SHAME MAKOSHORI BLANKET Mine’s Jersey-headquartered parent Caledonia Mining Corporation says it has narrowed its search for fresh Zimbabwean projects to seven goldfields after combing through over 30 assets.
Tri-listed Caledonia said this week the strategy was part of a broad ambition under which it plans to pounce on more gold mines, following significant expansion at Blanket, where it projects to lift output to 80 000 (oz) ounces this year.
With a US$30 million war chest at the end of September, Caledonia sits on strong ground to swing as it sees fit, and take over assets of its desire.
Chief financial officer, Mark Learmonth told businessDigest that the firm was determined to transform into a multi asset with capacity to extract 500 000oz a year.
“We are looking to invest more money for growth,” he said.
“We have looked at over 30 assets and we have narrowed this to seven,” he added.
The first phase of Caledonia’s expansion kicked off with a US$70 million new shaft development that was completed last year.
Central Shaft, which helped the firm lift output last year, was this week described by Learmonth as a “first world piece of engineering”.
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“A first world piece of engineering has been constructed in Zimbabwe. Zimbabwe should be proud of this,” he told businessDigest.
In September, Caledonia entered a US$4 million agreement with Pan African Mining to acquire Maligreen, a brownfield asset situated in the country’s gold rich Midlands province. But months before the transaction was inked, Bloomberg had linked New-York Stock Excahnge-listed Caledonia to a spending spree involving acquisitions of Bilboes Gold’s Isabella-McCays-Bubi mines in northwest Zimbabwe.
Caledonia also trades its stock on the London Stock Exchange’s Alternative Investments Market, along with the Victoria Falls Stock Exchange (VFEX).
Bilboes’ mines can potentially produce more than 200 000oz of gold a year, which ties into Curtis’ plan to lift output to about 500 000oz annually. Most of the Isabella-McCays-Bubi operations have been mothballed as the owners scouted for investors.
Asked if Isabella was part of his vision, Learmonth, who takes over as CEO later this year, was evasive.
“We are not going to be speculating,” he said, before posting his own question; “Are there any publicly disclosed assets that you have heard (we are pursuing)?”
Curtis also commented on a foreign currency retention policy that has been pursued by the Reserve Bank of Zimbabwe for several years.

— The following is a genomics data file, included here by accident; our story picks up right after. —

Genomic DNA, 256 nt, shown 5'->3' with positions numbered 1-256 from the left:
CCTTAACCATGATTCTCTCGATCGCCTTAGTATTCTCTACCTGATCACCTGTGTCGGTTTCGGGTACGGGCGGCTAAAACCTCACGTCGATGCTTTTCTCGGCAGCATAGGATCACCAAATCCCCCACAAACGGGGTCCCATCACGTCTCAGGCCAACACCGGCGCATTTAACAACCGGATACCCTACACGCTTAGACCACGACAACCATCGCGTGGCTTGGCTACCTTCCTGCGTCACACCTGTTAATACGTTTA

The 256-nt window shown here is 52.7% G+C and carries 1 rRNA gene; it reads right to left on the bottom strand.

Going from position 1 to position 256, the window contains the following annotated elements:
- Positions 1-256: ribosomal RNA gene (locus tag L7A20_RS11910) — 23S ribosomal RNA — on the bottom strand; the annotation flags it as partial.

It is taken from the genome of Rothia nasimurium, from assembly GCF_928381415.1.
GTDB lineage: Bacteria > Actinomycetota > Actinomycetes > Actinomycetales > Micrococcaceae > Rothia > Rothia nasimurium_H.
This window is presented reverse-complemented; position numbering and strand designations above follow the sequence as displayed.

Under the strategy, miners get 70% of their export earnings in United States dollars, with the remainder being converted into Zimbabwe dollars at the prevailing official exchange rate.
The Caledonia CEO said; “We like 100%. It would be logical. We have invested US$70 million. Central Shaft was a self-financing project”.
He said a retention threshold of 100% on incremental output announced by the government last year had started flowing through.
“The incremental revenue is appealing to us. This is why we went into VFEX,” he said.
Caledonia lifted gold output at Blanket Mine by 17% last year, after scaling up throughput at the game-changing Central Shaft. Curtis said in January that the firm scaled up output to 67 476oz during the review period, above its 2021 target of between 61 000oz and 67 000oz, giving impetus to directors’ long cherished ambition to reach 80 000oz.
On a quarterly basis, Blanket bolstered output by 24% to 18 604oz during the fourth quarter ended December 31, 2021, compared to 15 012 ounces of gold mined during the prior comparable period in 2020, Curtis said.
“This has been an outstanding performance and a tremendous team effort…we were able to exceed our revised annual production guidance. The commissioning of the Central Shaft, record gold production, along with a continued commitment to safety, all in one year, is an outstanding achievement and testament to the quality of the Caledonia technical team. Now that the Central Shaft is complete, the company will focus on other areas of its growth strategy, as we continue to evaluate investment opportunities, with a vision of becoming a multi-asset gold producer,” said Curtis.
Central Shaft represents one of the most recent significant gold mining investment projects in Zimbabwe that is a game-changer to Caledonia’s local interests.
The asset performed to expectations during the review period, underpinning most of the growth figures released in January, which were in line with the combined sector output announced by the government last week.
For Caledonia, 2020 was a tricky period highlighted by continuing tough foreign currency retention thresholds imposed by the central bank.